History sheds some interesting light on the controversial border between Mexico and the American Southwest. It’s important to understand this history as we deal with issues like immigration, language, and labor across the entire United States. First, some geographical background is in order.
The U.S. signed the Adams-Onís Treaty in 1819, whereby Spain granted Florida — that Andrew Jackson had already invaded anyway — to the U.S., and the U.S. promised to never take the area south of the Red River (i.e. Texas). What’s now central Texas was called Nuevas Filipinas, or the New Philippines. It was a handy treaty from the American perspective because Spain then ceded independence to Mexico in 1821, and the U.S. didn’t feel it had to abide by the Texas promise since Mexico wasn’t the country it signed the treaty with. Regardless, Mexico encouraged American settlement in its northeastern-most state, renamed after the Caddo word Tejas, to further populate and develop the area. They sold cheap land to Americans. The early Mexican government was beholden to free trade ideals and encouraged trade with the U.S. It also wanted a buffer of settlers separating its valuable mines to the south from Apache and Comanche invaders who controlled the northern part of their country.
Recipients of these Mexican land grants were called empresarios, among whom the most famous and important were Moses Austin and his son, Stephen. Empresarios would learn Spanish and pay the Mexican government around $30 U.S. dollars (~$700 today) after six years if they successfully developed the land. They parceled out their land, in turn, to other settlers — in the Austins’ case the Old Three Hundred between 1822 and 1828. Stephen extended the settlers’ new lands from the Brazos to the Colorado River.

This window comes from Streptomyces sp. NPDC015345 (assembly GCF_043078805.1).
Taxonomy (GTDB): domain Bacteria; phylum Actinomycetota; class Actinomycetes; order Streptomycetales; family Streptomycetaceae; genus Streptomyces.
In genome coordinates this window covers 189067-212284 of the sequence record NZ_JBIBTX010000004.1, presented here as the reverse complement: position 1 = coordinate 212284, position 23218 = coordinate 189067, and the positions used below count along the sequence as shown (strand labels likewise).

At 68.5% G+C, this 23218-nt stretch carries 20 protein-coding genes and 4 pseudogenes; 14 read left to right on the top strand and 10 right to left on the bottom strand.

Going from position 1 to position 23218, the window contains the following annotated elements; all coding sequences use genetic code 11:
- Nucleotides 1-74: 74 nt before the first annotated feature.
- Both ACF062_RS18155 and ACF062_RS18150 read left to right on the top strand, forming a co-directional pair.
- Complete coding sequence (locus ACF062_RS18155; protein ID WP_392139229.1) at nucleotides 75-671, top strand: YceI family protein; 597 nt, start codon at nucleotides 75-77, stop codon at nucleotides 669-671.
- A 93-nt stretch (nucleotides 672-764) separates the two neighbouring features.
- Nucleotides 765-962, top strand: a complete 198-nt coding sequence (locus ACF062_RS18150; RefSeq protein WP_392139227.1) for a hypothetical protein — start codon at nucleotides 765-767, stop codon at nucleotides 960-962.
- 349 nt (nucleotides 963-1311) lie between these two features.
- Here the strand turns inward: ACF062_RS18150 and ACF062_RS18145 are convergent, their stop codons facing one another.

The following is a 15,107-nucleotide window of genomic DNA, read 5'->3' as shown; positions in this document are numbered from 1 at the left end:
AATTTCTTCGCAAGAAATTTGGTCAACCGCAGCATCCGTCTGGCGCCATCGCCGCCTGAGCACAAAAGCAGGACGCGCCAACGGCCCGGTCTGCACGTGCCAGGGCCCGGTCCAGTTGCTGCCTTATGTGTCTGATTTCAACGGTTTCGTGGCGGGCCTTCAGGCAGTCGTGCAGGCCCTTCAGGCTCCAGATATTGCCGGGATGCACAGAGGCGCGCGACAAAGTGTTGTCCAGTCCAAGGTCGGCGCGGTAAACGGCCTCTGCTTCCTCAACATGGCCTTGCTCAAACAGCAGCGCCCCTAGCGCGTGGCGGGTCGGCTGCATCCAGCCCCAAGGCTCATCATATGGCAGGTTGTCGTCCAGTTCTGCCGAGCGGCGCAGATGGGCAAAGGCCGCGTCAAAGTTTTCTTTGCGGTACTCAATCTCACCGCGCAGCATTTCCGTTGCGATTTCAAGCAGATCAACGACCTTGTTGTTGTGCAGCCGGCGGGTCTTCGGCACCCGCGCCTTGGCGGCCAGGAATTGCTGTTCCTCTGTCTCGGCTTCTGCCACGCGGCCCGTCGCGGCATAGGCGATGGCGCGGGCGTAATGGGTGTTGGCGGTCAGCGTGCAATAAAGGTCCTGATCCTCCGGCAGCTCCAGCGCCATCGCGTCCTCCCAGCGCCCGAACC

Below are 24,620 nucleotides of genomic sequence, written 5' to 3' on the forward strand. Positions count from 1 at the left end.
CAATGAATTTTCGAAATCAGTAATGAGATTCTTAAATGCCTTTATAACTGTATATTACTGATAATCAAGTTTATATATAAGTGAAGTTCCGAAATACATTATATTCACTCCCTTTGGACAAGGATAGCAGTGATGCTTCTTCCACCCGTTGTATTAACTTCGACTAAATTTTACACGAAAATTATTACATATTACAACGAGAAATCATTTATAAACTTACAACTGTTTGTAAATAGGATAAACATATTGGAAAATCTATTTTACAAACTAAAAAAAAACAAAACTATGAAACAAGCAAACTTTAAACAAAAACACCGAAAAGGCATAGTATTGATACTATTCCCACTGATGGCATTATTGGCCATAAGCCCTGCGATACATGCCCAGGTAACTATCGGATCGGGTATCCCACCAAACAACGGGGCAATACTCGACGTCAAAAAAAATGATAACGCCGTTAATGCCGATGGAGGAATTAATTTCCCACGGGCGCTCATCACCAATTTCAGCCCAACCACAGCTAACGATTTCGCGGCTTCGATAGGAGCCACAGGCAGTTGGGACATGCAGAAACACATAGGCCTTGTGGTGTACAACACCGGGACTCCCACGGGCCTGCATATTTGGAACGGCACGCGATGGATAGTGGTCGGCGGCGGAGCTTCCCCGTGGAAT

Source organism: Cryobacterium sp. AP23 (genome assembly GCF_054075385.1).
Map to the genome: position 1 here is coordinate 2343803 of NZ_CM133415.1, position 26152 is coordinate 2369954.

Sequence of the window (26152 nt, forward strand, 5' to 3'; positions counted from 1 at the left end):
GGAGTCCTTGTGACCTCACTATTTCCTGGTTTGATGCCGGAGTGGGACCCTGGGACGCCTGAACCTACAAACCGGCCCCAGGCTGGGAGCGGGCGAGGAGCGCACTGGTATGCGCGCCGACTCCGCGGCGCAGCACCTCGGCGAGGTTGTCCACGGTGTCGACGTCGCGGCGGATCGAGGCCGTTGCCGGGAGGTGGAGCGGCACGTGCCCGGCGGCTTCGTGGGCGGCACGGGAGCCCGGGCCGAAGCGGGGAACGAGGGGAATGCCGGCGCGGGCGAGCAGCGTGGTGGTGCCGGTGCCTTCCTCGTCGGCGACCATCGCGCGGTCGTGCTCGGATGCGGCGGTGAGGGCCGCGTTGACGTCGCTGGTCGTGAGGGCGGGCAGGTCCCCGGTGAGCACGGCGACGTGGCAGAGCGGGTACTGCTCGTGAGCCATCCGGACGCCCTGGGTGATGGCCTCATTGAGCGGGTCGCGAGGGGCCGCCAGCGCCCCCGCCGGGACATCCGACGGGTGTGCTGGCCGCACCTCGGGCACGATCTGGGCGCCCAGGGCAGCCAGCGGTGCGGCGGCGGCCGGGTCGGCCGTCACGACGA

Stephen F. Austin (left) appreciated Mexico’s generosity and encouraged his fellow settlers to learn Spanish and serve in the Mexican military. That was partly because he stood to gain more land from Mexico the more people he drew in. Most subsequent Americans didn’t come to acculturate as Mexicans, though, but rather to Americanize the region. It was the height of the Jacksonian Era and the U.S. was bursting at the seams with ambitions of western migration. And East Texas defined the western boundary of King Cotton. Many settlers were cotton planters who brought a dedication to states’ rights and slavery with them; only now, the national power in question was Mexico’s. Mexico abolished slavery in 1829 and made Catholicism their state religion — both affronts to slaveholding Protestants accustomed to religious freedom. To tame the independent-minded gringos, Mexico quit selling them cheap land and tried to cut off immigration from the U.S. in 1830. However, it was too late.